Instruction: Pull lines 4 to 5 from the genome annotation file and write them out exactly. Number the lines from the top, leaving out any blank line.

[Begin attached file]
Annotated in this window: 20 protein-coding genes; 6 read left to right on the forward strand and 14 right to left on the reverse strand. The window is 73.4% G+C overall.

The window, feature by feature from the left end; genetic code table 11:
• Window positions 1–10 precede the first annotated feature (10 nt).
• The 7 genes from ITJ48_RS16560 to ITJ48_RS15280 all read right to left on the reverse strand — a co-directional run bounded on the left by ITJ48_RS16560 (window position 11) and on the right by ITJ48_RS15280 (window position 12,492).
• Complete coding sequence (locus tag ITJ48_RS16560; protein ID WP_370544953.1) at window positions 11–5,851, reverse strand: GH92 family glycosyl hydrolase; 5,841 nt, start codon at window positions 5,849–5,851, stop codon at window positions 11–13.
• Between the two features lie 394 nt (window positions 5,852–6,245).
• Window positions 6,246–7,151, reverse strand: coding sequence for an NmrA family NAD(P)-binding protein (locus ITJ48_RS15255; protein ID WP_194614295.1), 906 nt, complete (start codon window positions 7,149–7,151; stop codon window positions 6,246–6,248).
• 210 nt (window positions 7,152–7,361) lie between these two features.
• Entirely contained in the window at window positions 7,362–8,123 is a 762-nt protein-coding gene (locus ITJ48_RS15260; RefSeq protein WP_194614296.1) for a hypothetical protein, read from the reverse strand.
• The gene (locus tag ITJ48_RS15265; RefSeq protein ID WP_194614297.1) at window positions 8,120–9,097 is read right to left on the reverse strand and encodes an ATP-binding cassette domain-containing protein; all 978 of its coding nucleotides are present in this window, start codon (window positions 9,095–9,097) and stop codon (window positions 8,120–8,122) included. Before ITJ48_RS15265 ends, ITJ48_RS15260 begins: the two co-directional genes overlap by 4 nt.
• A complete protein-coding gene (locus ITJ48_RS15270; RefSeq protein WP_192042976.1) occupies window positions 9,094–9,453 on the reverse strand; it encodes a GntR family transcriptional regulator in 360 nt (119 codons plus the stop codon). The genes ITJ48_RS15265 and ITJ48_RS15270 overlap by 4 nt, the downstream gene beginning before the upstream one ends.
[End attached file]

• The 7 genes from ITJ48_RS16560 to ITJ48_RS15280 all read right to left on the reverse strand — a co-directional run bounded on the left by ITJ48_RS16560 (window position 11) and on the right by ITJ48_RS15280 (window position 12,492).
• Complete coding sequence (locus tag ITJ48_RS16560; protein ID WP_370544953.1) at window positions 11–5,851, reverse strand: GH92 family glycosyl hydrolase; 5,841 nt, start codon at window positions 5,849–5,851, stop codon at window positions 11–13.